Red Sea shipping is facing a crisis. Many shipping giants have suspended Red Sea transportation or detoured transportation, which has led to an increase in oil prices and transportation costs, coupled with supply reductions. Investors are worried about the prospects of crude oil supply, and oil prices have closed higher. International crude oil closed on December 18: U.S. WTI crude oil 01 futures closed up $1.04, or 1.46%, at $72.47/barrel; Brent crude oil 02 futures closed up $1.40, or 1.83%, at $77.95/barrel. The main SC futures contract closed at 545.4 yuan/barrel.
1. Attacks on cargo ships occur frequently in waters near the Red Sea. Many shipping giants such as Mediterranean Shipping Company, Maersk, CMA CGM and Hapag-Lloyd have announced that they will suspend navigation in the Red Sea or detour around the Cape of Good Hope at the southern tip of Africa. Investors are concerned about short-term crude oil supply, boosting oil prices as the detour and cost of transportation will further increase.
2. On December 18, Russia stated that it would further reduce oil exports in December, and the new production cuts may reach 50,000 barrels per day or more.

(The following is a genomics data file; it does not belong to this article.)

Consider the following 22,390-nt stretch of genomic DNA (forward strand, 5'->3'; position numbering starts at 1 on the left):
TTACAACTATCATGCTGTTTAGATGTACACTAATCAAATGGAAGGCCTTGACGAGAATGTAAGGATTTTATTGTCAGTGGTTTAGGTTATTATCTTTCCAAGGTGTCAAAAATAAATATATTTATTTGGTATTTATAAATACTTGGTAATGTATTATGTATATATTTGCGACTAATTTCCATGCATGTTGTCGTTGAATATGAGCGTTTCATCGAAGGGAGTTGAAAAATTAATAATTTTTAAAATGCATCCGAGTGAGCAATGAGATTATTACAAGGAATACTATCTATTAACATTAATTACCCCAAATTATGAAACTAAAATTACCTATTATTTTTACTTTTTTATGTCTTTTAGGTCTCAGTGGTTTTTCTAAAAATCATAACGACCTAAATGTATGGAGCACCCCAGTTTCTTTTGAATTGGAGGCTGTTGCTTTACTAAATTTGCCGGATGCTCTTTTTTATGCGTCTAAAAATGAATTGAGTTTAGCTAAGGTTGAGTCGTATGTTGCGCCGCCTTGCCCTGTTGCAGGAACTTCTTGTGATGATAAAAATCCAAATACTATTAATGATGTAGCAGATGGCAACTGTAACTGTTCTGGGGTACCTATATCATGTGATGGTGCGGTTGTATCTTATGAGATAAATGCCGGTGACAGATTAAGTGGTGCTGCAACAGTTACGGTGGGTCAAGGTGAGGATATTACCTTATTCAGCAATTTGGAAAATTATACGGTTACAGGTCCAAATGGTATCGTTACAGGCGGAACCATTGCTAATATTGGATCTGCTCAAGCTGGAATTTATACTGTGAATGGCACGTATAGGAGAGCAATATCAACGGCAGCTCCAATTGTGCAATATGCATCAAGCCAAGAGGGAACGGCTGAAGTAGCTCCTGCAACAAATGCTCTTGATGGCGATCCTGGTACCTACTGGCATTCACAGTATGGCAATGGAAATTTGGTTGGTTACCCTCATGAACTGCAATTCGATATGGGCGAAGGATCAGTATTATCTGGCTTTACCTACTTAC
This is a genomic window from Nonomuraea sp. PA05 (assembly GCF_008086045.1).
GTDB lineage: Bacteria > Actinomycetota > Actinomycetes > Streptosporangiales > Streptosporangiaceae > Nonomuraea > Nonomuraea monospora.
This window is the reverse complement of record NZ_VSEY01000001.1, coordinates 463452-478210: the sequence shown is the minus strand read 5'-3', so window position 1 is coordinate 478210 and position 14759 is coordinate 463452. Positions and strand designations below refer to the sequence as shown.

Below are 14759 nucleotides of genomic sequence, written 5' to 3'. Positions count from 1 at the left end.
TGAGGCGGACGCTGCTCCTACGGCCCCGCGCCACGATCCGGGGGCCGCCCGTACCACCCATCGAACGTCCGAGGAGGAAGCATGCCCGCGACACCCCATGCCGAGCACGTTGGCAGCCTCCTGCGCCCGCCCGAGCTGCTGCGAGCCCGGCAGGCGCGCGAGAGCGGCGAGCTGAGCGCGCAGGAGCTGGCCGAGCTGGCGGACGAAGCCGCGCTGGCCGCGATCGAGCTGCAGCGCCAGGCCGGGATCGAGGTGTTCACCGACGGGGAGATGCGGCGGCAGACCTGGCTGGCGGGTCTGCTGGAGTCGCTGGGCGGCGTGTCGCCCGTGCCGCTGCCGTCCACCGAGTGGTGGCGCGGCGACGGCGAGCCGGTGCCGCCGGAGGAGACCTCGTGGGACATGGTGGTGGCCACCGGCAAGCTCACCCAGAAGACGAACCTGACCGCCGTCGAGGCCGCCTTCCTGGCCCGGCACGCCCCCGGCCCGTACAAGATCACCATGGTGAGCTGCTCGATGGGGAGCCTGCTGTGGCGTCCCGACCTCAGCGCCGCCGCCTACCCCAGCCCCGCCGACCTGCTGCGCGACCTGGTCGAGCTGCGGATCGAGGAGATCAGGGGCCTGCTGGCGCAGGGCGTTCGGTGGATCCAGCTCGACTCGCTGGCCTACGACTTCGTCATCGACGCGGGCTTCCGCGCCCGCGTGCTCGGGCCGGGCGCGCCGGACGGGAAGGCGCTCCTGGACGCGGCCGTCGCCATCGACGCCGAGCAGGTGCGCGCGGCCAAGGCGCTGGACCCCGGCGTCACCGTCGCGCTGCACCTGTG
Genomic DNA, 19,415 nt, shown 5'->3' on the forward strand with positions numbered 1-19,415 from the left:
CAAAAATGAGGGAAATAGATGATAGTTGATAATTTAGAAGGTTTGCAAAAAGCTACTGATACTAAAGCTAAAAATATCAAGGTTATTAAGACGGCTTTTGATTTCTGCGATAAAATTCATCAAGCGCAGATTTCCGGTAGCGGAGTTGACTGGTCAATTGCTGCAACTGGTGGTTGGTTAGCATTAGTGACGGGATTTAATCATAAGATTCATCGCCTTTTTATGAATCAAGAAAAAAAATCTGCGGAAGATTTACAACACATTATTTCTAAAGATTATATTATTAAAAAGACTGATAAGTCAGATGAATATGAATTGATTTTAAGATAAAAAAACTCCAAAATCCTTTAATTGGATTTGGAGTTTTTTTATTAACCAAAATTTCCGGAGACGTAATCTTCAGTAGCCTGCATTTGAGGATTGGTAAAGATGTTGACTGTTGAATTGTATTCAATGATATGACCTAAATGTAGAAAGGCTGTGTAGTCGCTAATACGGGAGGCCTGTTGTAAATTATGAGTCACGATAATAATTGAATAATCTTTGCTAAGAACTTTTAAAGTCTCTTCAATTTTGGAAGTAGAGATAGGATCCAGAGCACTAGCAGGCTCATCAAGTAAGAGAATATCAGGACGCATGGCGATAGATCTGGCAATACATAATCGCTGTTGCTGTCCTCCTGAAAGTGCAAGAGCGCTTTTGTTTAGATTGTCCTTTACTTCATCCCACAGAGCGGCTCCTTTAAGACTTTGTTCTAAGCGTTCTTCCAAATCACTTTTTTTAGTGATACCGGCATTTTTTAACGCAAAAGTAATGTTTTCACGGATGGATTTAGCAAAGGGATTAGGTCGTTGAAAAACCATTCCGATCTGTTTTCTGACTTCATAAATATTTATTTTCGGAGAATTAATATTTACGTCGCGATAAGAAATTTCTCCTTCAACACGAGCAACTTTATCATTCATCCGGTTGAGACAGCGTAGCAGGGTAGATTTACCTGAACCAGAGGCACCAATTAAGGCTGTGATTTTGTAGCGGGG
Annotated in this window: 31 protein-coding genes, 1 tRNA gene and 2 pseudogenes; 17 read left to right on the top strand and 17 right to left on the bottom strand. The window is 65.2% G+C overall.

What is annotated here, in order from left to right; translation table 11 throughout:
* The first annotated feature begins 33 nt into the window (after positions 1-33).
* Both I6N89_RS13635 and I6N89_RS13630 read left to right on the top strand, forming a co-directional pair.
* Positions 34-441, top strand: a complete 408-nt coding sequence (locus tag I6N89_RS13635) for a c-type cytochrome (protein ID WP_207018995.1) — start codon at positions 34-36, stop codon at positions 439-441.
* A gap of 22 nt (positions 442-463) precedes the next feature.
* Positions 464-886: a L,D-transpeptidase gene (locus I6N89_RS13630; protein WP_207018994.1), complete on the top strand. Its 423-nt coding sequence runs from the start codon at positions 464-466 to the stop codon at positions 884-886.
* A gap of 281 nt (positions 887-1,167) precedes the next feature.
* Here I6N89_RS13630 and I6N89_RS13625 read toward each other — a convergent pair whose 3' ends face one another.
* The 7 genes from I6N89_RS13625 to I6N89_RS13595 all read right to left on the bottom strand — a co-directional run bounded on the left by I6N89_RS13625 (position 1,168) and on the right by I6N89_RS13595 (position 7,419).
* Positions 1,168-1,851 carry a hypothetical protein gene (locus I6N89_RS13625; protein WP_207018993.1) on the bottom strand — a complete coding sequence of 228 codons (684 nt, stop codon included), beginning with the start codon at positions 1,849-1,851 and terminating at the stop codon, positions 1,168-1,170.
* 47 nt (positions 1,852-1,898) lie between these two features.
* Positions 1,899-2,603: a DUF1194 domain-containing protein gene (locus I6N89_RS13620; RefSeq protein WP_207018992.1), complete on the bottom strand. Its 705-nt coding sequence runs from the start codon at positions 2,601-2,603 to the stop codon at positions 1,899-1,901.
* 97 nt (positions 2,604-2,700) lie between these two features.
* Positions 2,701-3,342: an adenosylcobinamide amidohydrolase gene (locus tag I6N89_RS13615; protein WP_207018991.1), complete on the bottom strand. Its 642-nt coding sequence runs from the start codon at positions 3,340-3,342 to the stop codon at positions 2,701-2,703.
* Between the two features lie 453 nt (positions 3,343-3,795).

3. On December 18, Russian President Putin extended retaliatory measures against Western countries’ oil price caps imposed on him until the end of June 2024.
1. On December 18, data released by the Joint Petroleum Data Initiative showed that Saudi Arabia’s crude oil exports in October hit the highest level in four months. Saudi Arabia's crude oil exports in October increased 9.6% from September to 6.3 million barrels per day.
2. The Indian government has significantly reduced the crude oil windfall profit tax.
3. Nigeria plans to comprehensively reform its security strategy to increase oil production. The Nigerian National Petroleum Corporation said the country plans to overhaul the safety architecture of the oil and gas industry to increase production next year, and Nigeria will increase crude oil production to 2 million barrels per day in 2024.